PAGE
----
Photograph by Amy Sancetta — AP
By Jennifer Keishin Armstrong
February 20, 2015

The Oscars are big business in Hollywood: The L.A. economy rakes in an estimated $130 million thanks to the Academy of Motion Picture Arts and Sciences’ yearly hubbub. And Best Picture winners take in an extra $14 million, on average, at the box office after a victory. But what would nabbing a statue on Sunday do for individual stars’ bottom lines, besides adding a $400 hunk of gold-plated pewter to their list of assets?

Speaking strictly financially, the benefits can vary widely. Agents and managers report using Oscar wins to leverage as much as a 20% bump in asking price on major films. But there are many confounding factors. Budgets vary tremendously depending on production size, and bigger productions don’t often offer the best roles. There may be gender differences, too, according to one study, done by a Colgate grad student, which found that actors can earn as much as 83 percent higher on their first post-Oscar movie (perhaps because they take bigger-budget jobs after taking the salary cut necessary for an awards-bait indie). Actresses, the same study found, see no benefits, and sometimes take a salary hit (a phenomenon that could be due to Hollywood ageism, rather than directly linked to the win).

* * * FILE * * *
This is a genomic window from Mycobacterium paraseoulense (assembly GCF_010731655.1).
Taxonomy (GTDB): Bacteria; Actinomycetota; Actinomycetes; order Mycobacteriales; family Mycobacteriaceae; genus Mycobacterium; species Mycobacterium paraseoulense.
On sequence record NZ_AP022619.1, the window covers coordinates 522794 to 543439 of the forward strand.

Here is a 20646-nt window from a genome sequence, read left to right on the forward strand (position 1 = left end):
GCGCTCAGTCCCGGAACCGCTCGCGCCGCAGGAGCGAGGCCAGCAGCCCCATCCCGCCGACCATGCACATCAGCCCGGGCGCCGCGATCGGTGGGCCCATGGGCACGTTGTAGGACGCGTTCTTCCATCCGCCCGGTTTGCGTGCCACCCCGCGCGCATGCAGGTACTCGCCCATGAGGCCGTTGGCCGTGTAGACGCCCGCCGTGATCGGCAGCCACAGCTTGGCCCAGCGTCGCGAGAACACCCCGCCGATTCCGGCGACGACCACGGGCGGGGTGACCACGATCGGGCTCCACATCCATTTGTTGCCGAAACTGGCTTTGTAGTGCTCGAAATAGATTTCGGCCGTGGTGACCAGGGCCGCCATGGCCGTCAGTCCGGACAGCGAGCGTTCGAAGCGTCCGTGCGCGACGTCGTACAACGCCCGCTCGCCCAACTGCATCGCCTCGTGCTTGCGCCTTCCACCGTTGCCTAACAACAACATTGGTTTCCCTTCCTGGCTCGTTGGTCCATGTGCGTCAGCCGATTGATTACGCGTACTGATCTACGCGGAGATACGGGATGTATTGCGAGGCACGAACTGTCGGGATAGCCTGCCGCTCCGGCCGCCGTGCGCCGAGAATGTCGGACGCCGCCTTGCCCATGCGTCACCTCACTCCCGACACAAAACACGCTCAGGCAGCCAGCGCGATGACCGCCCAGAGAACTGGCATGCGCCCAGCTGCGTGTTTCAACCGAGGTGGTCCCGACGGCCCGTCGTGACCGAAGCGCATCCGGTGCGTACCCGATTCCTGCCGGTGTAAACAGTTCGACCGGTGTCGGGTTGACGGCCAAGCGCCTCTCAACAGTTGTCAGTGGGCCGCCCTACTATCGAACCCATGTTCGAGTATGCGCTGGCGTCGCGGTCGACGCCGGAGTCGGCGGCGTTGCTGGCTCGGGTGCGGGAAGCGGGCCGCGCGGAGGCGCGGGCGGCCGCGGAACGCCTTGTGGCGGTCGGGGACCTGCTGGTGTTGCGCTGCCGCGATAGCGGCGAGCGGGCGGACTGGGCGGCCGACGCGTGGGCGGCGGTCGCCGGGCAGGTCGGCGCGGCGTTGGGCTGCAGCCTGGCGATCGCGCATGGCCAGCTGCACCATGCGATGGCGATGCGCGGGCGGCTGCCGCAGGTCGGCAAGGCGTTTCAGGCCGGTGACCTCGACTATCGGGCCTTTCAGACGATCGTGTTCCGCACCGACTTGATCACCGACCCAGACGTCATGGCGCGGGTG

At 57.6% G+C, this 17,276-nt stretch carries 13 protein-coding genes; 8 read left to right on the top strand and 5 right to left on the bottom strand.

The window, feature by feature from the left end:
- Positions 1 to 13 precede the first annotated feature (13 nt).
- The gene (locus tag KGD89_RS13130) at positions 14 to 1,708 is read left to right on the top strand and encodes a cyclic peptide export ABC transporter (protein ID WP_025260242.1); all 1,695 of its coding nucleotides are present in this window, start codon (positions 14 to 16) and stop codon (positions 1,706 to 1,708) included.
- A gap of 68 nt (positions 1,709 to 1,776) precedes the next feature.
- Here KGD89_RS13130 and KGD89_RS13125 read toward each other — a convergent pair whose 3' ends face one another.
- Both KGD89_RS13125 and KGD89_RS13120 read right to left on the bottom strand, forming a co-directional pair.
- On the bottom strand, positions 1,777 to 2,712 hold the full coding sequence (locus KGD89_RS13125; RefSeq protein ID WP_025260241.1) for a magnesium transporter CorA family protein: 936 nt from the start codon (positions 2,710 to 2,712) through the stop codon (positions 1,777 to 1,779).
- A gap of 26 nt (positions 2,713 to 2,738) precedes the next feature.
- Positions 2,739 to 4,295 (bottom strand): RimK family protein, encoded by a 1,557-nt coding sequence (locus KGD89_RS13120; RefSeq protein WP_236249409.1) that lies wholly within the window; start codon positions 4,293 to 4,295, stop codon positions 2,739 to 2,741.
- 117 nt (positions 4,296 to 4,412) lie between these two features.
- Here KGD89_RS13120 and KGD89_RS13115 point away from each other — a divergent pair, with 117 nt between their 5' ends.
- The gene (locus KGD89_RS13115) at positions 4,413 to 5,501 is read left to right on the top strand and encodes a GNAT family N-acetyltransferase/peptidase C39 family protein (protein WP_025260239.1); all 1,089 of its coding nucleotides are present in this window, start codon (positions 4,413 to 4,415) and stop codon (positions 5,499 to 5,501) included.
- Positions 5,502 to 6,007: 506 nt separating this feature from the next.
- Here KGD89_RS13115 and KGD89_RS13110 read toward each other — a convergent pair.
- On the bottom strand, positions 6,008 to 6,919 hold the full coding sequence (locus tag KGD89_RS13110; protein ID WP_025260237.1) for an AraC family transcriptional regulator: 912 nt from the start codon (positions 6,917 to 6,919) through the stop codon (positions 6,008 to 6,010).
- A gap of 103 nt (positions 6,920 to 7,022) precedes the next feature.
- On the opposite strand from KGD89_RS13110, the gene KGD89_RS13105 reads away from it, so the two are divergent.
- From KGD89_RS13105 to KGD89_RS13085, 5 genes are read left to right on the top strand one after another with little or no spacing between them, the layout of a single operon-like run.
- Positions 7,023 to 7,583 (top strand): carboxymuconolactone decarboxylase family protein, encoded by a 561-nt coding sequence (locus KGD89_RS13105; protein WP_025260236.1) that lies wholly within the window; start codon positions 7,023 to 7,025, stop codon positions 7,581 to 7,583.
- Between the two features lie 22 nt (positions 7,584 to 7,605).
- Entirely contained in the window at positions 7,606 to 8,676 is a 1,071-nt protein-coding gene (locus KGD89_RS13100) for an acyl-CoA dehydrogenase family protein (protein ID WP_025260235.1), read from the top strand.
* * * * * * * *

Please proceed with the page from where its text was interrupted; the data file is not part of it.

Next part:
The fact is that Hollywood producers know there’s no correlation between hiring an Oscar-winning star and making big bucks on a film, according to several studies over the last 15 years by S. Abraham Ravid, a professor of finance at Yeshiva University. “It almost never works out that having an Academy Award winner in a film made any difference,” Ravid says. “It’s probably nice for them to win, but it’s not necessarily good for anyone to hire them.”

That said, in a time of diminishing movie-star power, an Oscar win can result in career benefits beyond the bottom line. It can burnish name recognition, signal a comeback, or solidify an actor’s transition into a more serious phase—all of which result in more and better choices for stars. Here, those whose stock could particularly rise with a win:


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